Christian Zionism II: Is It Bad Theology?
Some conservative Christians, especially dispensationalists and fundamentalists, tend to ignore this theme of conditionality. They suggest that Israel should never be criticized, and that no Israeli claim to land should ever be challenged. But evangelicals, particularly non-dispensationalist evangelicals, have emphasized the conditionality of the promises. Gary Burge, New Testament scholar at Wheaton College, has noted that one line of conditions is the repeated commandment of the covenant to "love the alien as yourself." The Israelites were not to "oppress the alien," who "shall be to you as the citizen among you . . . for you were aliens in Egypt" (Lev. 19:33-34). Moses commanded that tithes be collected from Israelites to help poor aliens (Dt. 14:29, 26:12); wages were not to be withheld from aliens (Dt. 24:14); aliens were to use the same system of justice that was provided to Israelites (Dt. 1:16, 24:17, 27:19).
This was remarkably demonstrated by biblical patriarchs and kings. For example, the Canaanites were not displaced when God promised the land to Abraham and his descendants. Instead Abraham and the Canaanites became neighbors and trading partners. Abraham refused to accept parcels of that land as gifts from the natives, but insisted on paying (Gen. 23).
Joshua included aliens in public re-committals to the covenant (Josh. 8:33-35), and kept his agreement with non-Israelites, even when that agreement had been made under false pretenses (Josh. 9). Then he went so far as to risk the lives of his men to protect those non-Israelites in battle (Josh. 10:6-8).
David used foreigners (men from today's Lebanon, Syria, Jordan, and Turkey) as soldiers and leaders in his army. Some became his trusted advisors (2 Sam. 23; 1 Chr. 11:10-47). Like Abraham, he insisted on buying land even when the land had been promised to him. Ornan, a Canaanite who owned land in pre-Israelite Jerusalem when it was called Jebus, offered land to David for what was to be the site for God's temple. David refused the gift and paid Ornan 100 shekels of gold (1 Chr. 21).
But King Ahab stole land and murdered its owner, Naboth. God then arranged for both Ahab and his wife Jezebel to be "executed," thus suggesting that God intervenes to avenge the defenseless (1 Kgs. 21).
Burge points out that the prophets continued this refrain. Amos prophesied exile because Israelites were oppressing the poor (Amos 7:17), Jeremiah criticized the abuse of aliens (7:5-7), and Ezekiel declared that when the Jews returned from exile, they were to make provision for aliens: "They shall be allotted an inheritance among the tribes of Israel" (Ezek. 47:22-23).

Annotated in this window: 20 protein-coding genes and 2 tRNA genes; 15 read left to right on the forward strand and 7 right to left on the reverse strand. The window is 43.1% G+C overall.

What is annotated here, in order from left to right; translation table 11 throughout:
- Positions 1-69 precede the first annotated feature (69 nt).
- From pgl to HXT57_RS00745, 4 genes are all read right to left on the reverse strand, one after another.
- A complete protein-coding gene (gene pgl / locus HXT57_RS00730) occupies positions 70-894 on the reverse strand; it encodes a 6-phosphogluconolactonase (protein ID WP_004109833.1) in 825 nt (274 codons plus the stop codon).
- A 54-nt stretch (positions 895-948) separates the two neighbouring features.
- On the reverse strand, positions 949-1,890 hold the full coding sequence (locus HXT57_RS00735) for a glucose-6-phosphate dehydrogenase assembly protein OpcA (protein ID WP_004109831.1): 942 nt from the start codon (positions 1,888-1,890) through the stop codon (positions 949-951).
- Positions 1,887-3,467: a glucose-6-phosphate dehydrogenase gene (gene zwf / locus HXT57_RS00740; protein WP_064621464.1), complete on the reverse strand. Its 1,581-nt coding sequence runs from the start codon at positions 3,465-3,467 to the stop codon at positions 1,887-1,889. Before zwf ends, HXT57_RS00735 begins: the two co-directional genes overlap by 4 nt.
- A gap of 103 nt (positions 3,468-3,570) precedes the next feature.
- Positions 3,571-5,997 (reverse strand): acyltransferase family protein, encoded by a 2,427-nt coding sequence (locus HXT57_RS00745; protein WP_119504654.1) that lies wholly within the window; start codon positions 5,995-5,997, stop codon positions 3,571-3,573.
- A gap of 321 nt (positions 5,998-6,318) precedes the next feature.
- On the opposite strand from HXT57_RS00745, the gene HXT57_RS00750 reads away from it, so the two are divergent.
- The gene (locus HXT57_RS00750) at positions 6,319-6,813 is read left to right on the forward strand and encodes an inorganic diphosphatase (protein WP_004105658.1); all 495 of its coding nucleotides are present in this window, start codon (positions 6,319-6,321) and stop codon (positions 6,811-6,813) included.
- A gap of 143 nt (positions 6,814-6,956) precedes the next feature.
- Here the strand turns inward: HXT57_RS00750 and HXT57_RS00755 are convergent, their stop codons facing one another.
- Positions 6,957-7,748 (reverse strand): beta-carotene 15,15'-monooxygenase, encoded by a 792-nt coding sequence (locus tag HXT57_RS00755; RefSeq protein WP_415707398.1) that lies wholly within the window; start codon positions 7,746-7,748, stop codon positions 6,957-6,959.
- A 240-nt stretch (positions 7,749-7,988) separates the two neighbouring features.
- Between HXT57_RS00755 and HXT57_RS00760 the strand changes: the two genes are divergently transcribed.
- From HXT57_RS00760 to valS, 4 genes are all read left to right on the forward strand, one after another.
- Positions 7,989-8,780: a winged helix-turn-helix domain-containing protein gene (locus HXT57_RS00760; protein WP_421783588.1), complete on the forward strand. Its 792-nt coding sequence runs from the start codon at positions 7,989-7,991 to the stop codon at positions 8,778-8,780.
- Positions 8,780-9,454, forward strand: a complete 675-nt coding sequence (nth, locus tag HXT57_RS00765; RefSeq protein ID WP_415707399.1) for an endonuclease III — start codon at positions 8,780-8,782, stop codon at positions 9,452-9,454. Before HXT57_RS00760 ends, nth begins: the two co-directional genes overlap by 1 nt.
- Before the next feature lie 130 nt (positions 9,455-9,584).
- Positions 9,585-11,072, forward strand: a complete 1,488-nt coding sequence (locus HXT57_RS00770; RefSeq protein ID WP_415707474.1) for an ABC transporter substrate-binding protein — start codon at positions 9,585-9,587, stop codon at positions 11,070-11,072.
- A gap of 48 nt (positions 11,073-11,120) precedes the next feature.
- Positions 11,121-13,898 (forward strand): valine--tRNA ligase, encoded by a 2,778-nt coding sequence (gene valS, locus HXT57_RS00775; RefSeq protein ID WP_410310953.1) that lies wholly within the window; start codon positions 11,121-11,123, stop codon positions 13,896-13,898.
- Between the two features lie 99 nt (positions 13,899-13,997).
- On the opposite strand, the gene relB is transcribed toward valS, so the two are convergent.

The upshot of all this is that keeping the terms of the covenant includes treating aliens with justice, indeed love. Covenant keeping is not only a matter of avoiding idolatry and treating fellow Jews with justice, but extending that justice to non-Israelites living in Israel. If Israel was disciplined for violating the covenant, some of those violations were against aliens living in the land.
Both Martens and McComiskey note the prophets' interpretation that the Israelites lost the land and were sent into exile because of disobedience to these terms of the covenant. Yet both evangelical scholars find the prophets and other biblical authors holding to the promise of land for Israel even after Israel by disobedience has forfeited the land. Martens writes,
Israel might and in fact did lose the land, because of failure on their part to live in the land in loyalty to Yahweh. Yet the land was inalienable in the sense that it could not be forcibly taken from Israel. Israel, however, through disobedience, forfeited the land. Prophets in the exile fell back on the inalienable right of Israel to the land, and announced a return from exile to the land, for, they said, it was rightfully theirs still (Jer. 12:14-16; 16:14-15; see also Ezek. 36:8-15).
McComiskey observes that while the prophets expanded the promised inheritance of God's people beyond the definable boundaries of Canaan to include the world, they nevertheless retained their expectation that Israel would return to the land of Palestine: "We cannot conclude that the prophets considered that promise to have been abrogated." In other words, with the prophets we find new promises made for the messiah and his worldwide reign, but these new promises do not overrule the earlier promises of a particular land for a particular people. "Expansion [of the promise] is not synonymous with abrogation." Just as Abraham was to be the father of Israel and many nations, so too Israel would return to her own land and the rest of God's people would live in a whole world.
Gerald McDermott is Jordan-Trexler Professor of Religion at Roanoke College, Distinguished Senior Fellow at Baylor Institute for Studies of Religion at Baylor University, and Research Associate, Jonathan Edwards Centre Africa, University of the Free State, South Africa. He coauthored The Theology of Jonathan Edwards (Oxford University Press, 2012), which won Christianity Today's top prize for Theology and Ethics in 2013.